Dental Sealants

What are dental sealants?

Dental sealants are thin, plastic films bonded to the chewing surfaces of the back teeth, the molars and premolars. Sealants are very good at preventing tooth decay (cavities). They work very well on the back teeth. These teeth contain more hard-to-reach pits and grooves, where food debris and bacteria can settle.

How effective are dental sealants?

The sealants act as a physical barrier to bacteria and acid from leftover food which can lead to decay. In most cases they provide 100% protection, as long as they stay intact. Studies also show that sealants actually stop cavities when placed on top of a slightly decayed tooth. This action seals off nutrients to the bacteria that causes the cavity. The dental sealant doesn't work when all or part of the bond between the tooth and the sealant is broken.

Who are likely candidates for dental sealants?

Adults can benefit from sealants. But they are most helpful for children. That's because their newly erupted, adult (permanent) teeth are most at risk for cavities. These teeth are also least helped by fluoride. According to the CDC, sealants should be used as part of a child's total preventive dental care. But the CDC reports that only about 43 out of 100 children between ages 6 and 11 have dental sealants. A complete preventive dental program includes:

  • Sealants

  • Fluoride

  • Plaque removal

  • Good home care

  • Careful food choices

  • Regular dental care

In addition, sealants help keep teeth healthy. Each time a tooth is filled due to tooth decay, more tooth structure is lost. Fillings last an average of 6 to 8 years. After that time they need to be replaced. So sealants often save time and money, reduce the discomfort of dental treatment procedures, and keep the tooth healthy.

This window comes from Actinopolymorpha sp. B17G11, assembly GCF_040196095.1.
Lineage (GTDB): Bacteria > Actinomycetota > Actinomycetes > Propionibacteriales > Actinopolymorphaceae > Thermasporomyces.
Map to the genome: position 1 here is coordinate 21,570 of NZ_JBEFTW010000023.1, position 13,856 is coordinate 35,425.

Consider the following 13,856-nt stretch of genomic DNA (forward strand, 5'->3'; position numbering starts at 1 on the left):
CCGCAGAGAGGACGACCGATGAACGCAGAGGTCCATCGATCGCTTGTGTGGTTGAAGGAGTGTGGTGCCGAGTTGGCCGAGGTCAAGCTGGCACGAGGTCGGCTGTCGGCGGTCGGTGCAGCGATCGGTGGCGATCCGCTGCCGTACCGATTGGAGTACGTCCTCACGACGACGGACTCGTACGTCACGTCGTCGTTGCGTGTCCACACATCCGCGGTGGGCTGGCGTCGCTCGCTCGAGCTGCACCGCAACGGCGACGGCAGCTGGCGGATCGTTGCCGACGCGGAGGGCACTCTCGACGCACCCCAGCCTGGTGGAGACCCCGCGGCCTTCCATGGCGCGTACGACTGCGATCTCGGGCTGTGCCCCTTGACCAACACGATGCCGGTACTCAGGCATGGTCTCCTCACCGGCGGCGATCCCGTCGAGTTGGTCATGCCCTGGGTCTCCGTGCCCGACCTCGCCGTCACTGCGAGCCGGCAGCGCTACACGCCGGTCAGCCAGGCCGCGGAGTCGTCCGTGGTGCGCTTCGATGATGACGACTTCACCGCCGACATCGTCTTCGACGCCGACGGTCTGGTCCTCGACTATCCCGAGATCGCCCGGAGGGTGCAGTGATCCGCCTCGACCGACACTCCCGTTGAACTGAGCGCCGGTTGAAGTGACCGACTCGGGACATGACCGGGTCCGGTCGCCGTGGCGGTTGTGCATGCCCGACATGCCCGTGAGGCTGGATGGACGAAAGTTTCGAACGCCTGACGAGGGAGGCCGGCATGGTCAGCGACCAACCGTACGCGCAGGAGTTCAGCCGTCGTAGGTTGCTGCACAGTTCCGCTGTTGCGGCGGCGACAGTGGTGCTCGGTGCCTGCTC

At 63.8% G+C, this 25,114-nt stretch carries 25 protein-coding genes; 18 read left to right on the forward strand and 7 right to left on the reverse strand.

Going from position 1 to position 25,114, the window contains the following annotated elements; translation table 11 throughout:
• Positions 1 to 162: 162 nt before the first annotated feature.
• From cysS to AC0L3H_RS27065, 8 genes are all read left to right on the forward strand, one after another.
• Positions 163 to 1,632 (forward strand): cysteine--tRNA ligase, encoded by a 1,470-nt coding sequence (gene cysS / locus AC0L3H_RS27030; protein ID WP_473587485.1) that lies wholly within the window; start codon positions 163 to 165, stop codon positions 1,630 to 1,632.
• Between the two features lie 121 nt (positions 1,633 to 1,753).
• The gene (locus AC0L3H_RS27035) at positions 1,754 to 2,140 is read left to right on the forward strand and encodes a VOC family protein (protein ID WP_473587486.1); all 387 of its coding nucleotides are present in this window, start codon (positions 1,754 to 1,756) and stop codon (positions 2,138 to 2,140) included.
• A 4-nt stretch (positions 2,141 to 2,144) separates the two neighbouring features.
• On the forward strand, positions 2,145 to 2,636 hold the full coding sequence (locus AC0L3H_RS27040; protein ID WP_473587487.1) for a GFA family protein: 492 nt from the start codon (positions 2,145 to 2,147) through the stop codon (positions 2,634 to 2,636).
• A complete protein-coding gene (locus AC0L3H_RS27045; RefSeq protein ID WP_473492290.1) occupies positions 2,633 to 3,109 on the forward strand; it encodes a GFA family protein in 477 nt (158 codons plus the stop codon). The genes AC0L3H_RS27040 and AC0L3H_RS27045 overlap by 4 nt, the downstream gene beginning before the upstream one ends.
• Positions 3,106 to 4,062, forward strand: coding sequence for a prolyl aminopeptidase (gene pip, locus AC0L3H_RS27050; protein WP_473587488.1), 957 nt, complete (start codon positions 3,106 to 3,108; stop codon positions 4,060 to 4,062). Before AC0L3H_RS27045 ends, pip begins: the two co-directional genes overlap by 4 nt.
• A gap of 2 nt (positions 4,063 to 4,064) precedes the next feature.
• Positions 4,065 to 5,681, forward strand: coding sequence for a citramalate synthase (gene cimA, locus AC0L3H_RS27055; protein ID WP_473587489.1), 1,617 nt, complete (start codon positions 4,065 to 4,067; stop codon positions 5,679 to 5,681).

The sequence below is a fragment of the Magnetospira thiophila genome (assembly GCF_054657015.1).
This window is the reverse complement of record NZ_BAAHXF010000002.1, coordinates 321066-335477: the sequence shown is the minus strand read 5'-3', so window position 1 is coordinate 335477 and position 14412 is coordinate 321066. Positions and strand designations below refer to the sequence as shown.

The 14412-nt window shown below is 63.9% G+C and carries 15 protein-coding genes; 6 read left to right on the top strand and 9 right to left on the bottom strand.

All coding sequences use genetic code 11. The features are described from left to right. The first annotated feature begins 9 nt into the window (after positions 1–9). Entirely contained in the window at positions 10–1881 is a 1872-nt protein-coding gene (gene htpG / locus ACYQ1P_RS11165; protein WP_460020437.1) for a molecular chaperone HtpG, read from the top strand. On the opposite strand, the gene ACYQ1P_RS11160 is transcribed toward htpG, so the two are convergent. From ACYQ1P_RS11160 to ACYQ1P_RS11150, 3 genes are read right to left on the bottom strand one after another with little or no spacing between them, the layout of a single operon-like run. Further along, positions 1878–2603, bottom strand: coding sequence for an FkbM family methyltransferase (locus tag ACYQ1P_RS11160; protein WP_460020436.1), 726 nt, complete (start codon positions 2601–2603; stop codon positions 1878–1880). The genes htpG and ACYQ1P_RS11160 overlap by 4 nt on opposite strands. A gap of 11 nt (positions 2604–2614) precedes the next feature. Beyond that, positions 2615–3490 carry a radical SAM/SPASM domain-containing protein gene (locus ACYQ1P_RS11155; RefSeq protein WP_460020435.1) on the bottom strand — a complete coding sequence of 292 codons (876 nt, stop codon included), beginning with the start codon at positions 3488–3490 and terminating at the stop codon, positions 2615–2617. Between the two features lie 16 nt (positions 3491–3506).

How is the procedure done?

The procedure starts with cleaning the surface of the tooth and rinsing the surface to remove all traces of the cleaning agent. Then the tooth is dried. An acidic solution or gel is put on the tooth's surface, including the pits and grooves. This is done to make the surface rough. After a few seconds, the solution is completely rinsed away with water and the site is dried. The liquid sealant is then applied and allowed to harden. Or it can be hardened with a special blue light (curing light). 

With correct oral hygiene, sealants may last 5 to 10 years. If sealants are chipped or lost, they can easily be redone. 

Online Medical Reviewer: Maryann Foley RN BSNMichael Kapner MDPaula Goode RN BSN MSN

Date Last Reviewed: 3/1/2019

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